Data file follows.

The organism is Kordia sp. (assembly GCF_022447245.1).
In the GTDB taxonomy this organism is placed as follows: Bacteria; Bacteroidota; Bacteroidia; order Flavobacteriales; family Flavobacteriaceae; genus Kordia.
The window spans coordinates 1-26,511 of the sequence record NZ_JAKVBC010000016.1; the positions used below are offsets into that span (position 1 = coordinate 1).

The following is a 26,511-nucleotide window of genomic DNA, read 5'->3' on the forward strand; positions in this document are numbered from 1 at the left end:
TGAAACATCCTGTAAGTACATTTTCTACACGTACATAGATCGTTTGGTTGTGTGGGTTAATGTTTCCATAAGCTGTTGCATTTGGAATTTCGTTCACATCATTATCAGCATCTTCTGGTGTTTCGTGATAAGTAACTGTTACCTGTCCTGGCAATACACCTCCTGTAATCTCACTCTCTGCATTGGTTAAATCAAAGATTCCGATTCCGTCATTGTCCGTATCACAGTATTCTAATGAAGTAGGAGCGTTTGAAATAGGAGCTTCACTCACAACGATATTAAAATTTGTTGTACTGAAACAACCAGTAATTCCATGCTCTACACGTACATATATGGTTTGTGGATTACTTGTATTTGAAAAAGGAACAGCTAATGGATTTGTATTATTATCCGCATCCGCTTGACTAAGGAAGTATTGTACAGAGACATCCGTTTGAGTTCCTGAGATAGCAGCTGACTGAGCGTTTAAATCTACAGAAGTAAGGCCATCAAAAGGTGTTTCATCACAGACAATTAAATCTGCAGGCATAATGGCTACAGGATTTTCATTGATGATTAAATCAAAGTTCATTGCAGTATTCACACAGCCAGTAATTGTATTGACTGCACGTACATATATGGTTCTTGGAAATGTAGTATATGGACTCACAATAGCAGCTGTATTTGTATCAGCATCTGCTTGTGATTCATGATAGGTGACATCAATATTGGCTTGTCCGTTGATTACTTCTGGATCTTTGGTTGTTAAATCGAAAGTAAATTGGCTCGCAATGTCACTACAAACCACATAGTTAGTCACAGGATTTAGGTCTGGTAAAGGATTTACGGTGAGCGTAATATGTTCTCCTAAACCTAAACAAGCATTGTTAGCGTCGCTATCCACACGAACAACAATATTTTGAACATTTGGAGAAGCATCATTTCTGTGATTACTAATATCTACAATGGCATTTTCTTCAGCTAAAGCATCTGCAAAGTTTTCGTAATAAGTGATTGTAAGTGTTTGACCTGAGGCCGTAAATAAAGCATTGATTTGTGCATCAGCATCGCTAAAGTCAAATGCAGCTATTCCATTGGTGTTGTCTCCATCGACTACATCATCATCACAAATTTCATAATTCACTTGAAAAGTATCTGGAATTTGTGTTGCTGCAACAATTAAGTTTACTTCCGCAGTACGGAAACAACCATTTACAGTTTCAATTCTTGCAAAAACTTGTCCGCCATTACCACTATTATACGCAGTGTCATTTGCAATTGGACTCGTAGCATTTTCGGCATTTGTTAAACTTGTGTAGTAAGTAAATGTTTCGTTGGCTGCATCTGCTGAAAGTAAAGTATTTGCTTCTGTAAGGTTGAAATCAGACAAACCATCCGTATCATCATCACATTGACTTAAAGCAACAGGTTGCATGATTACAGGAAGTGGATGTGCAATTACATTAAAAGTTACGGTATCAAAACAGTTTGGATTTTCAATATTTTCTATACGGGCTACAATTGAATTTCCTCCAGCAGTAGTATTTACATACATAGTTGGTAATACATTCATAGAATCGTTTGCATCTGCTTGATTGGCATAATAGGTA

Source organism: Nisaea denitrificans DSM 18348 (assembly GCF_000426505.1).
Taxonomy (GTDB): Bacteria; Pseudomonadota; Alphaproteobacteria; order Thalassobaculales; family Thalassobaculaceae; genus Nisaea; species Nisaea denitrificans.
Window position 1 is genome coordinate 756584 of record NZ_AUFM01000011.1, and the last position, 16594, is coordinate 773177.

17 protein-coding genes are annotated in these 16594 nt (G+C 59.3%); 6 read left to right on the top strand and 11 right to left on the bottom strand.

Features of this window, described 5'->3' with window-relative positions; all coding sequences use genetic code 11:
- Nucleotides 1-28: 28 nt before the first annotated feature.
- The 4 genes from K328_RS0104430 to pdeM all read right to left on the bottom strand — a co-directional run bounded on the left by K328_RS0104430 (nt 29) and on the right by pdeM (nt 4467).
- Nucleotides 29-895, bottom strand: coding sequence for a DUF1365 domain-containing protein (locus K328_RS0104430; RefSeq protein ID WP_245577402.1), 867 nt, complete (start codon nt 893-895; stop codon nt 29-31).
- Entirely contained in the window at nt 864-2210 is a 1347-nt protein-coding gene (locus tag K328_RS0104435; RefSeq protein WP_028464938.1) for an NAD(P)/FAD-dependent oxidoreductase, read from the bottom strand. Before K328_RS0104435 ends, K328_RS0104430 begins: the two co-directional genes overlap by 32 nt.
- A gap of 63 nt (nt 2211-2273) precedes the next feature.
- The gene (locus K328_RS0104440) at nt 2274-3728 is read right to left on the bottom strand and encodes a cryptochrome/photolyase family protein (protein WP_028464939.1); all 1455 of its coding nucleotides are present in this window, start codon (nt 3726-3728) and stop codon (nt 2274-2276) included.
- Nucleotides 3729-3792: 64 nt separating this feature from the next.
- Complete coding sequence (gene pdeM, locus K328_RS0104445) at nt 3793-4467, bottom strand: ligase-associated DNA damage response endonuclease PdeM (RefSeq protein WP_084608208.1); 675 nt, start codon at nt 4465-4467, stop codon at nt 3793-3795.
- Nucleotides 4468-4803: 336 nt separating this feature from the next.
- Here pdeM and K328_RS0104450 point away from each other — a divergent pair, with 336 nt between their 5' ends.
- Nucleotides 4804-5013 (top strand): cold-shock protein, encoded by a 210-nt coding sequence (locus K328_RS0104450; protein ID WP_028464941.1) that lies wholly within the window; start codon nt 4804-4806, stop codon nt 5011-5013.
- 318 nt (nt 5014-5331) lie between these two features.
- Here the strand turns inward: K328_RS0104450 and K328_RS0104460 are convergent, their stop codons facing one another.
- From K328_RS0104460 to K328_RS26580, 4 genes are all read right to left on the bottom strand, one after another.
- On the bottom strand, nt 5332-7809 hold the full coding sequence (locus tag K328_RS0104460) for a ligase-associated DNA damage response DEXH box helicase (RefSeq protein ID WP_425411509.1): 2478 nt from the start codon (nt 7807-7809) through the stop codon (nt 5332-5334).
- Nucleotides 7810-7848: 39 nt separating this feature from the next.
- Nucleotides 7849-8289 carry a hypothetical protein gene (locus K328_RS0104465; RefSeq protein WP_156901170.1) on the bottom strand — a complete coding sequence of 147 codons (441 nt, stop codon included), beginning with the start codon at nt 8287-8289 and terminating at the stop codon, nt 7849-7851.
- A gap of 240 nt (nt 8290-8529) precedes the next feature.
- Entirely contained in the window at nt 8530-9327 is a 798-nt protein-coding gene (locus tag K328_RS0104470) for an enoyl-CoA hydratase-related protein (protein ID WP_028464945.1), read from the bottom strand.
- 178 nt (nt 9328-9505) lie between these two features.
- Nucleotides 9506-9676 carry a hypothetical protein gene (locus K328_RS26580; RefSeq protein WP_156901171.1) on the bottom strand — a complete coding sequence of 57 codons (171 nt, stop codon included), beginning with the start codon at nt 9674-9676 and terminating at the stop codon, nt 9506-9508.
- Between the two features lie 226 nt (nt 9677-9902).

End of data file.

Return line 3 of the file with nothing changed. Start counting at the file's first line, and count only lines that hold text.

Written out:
The window spans coordinates 1-26,511 of the sequence record NZ_JAKVBC010000016.1; the positions used below are offsets into that span (position 1 = coordinate 1).